Owen eventually learns that Abby is a vampire, but he doesn't care - she is kind to him. In a weaker movie, Abby would become Owen's guardian angel, dispensing comeuppances and one-liners while allowing Owen to become his school's alpha dog. "Let Me In" has another message - there is a high price to be paid for being a vampire's friend. Indeed, Abby's dad really isn't her dad, but instead someone who knows all too well what's in store for Owen should he get too close to Abby.
Violent without being a bloodfest, scary without resorting to the "jump-out-from-behind-the-door" cliches that the "Scream" franchise mocked so well, "Let Me In" is a true horror movie. The movie's final scene, innocent enough on its face, sends chills down your spine as you realize the lifetime of horrors that await. It's not perfect, but after the years of "Buffy," "Twilight," and other campy vampire stuff "Let Me In" represents a triumphant return of horror to the vampire genre.
on January 15, 2011
The failure of Let Me In at the box office just goes to show how this generation will waste money on silly Twilight movies and not see true vampire classics. The story is one of romance, but a dark romance at that. Gone are all the pretty immortals and the annoying defenseless human of Twilight, (btw I read all the books and saw the movies). Back are the actual vampire rules (no daylight, no coming in uninvited, and only human blood). :-)
This movie doesn't have love at first sight either. The story follows a young boy, Owen, who has been picked on, ignored, and become an emotional hermit. He feels truly alone in the world. When he first meets Abby, the vampire girl, there is no moment of love, only cold emotions. But as the pair continues to slowly interact, Owen realizes that Abby is as lonesome as he is and the fact that the only friends they have is each other makes them each stronger. This friendship/childhood love makes the movie perfect. In the dark, gritty setting of the movie, there is not lust, but a pure childhood love.
All the while, Abby's "father" shows his affection for her by stalking and killing townspeople and draining their blood. These acts lead to one of the most suspenseful scenes I have ever seen in a movie. His character is one whom, even though you and I don't like murderer's, you sympathize with because of his love of Abby.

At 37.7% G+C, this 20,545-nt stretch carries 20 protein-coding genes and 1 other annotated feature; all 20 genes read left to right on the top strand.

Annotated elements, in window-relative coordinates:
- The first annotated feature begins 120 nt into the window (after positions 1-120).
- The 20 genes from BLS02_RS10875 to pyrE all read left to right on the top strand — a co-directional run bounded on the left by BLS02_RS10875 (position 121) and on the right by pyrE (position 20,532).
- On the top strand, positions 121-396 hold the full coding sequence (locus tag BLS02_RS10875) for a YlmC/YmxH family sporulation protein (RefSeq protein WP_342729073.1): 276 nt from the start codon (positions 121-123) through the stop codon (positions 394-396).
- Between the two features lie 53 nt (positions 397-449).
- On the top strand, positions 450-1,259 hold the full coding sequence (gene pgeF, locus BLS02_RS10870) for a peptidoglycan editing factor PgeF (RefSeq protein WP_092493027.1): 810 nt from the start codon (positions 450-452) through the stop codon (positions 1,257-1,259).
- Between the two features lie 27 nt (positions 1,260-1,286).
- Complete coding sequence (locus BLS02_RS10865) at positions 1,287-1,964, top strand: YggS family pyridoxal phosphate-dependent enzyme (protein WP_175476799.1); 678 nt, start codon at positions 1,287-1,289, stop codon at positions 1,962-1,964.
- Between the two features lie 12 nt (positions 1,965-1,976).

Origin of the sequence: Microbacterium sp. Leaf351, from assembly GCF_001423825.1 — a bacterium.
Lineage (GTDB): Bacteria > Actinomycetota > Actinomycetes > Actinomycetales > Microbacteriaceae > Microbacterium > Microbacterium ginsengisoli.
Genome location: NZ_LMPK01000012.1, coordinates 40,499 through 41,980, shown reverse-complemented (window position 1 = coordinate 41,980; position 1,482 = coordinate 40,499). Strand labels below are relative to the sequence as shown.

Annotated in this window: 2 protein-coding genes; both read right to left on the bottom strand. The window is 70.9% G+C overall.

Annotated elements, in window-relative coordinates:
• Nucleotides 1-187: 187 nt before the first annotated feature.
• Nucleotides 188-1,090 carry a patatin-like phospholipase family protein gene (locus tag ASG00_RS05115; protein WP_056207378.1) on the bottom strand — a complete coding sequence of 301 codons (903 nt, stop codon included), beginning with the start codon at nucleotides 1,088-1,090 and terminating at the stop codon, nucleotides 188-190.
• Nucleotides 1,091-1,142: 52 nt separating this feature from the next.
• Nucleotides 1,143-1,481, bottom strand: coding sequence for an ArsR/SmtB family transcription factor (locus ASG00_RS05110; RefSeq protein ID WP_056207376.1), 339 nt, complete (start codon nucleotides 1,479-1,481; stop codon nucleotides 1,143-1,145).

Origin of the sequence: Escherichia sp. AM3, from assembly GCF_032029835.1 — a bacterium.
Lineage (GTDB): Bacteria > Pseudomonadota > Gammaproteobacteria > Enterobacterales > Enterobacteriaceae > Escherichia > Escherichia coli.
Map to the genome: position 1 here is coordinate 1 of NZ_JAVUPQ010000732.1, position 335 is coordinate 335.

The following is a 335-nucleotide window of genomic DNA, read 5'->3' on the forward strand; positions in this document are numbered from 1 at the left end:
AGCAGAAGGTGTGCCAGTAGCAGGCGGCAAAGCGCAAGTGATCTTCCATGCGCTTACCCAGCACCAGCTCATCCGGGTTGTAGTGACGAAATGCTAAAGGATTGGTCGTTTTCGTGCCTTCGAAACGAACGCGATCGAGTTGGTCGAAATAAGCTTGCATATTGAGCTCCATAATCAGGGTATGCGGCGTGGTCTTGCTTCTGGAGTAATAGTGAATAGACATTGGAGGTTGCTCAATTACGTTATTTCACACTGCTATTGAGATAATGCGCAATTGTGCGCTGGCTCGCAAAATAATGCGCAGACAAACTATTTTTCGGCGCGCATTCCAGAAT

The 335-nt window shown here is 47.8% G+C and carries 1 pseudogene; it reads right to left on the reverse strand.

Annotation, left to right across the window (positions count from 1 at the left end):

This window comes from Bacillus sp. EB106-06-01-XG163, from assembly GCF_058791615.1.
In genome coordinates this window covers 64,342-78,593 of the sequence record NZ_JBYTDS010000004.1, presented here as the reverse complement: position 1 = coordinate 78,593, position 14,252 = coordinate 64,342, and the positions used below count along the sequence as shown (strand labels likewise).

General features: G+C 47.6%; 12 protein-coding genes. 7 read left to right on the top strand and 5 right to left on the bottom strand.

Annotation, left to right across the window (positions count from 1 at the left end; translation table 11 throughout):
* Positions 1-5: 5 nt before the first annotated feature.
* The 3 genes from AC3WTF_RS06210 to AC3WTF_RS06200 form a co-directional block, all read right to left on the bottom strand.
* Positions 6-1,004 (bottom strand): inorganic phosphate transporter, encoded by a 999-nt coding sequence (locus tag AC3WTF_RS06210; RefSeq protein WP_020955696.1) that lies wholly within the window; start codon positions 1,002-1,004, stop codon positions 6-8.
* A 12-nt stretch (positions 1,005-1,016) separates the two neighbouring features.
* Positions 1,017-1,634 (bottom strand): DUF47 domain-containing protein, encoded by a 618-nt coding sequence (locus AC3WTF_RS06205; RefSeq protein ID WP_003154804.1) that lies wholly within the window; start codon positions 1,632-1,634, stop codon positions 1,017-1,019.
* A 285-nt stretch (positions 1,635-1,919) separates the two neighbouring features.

All in all, this movie took me by surprise. Once the characters were introduced and the bone chilling suspense started, my heart was pounding during the last hour of the movie. I'm an action/horror junkie by nature and this film has the best of both worlds. I loved this movie and so will anyone who is okay with a little gore in their movies (this movie isn't the next SAW) . If you want the best horror/drama/vampire film of 2010, this movie belongs on your shelf
on December 22, 2014
If you haven't seen the original and like vampire movies, it's well worth watching.
For those wondering how it compares to the Swedish version:
- All the shots look a lot sharper. Depending on your taste this could be good or bad, I personally preferred the hazier look
- The violence was amplified
- The vampire scenes were much more elaborate and clearly depicted
- Explains the background story in much more detail
It's a matter of taste. I feel like the "Americanized" version thinks audiences need to be shown things a lot clearer, with more details, better special effects, and top notch cameras. To me, that dumbs the movie down a little and dilutes the atmosphere. The original was slower, but it wasn't trying to make a Vampire thriller, it was about the relationship between the two main characters.
If you like slower paced, more thoughtful movies and don't mind subtitles, check out Let The Right One In. If you like faster paced, scary movies, you'll probably enjoy this one.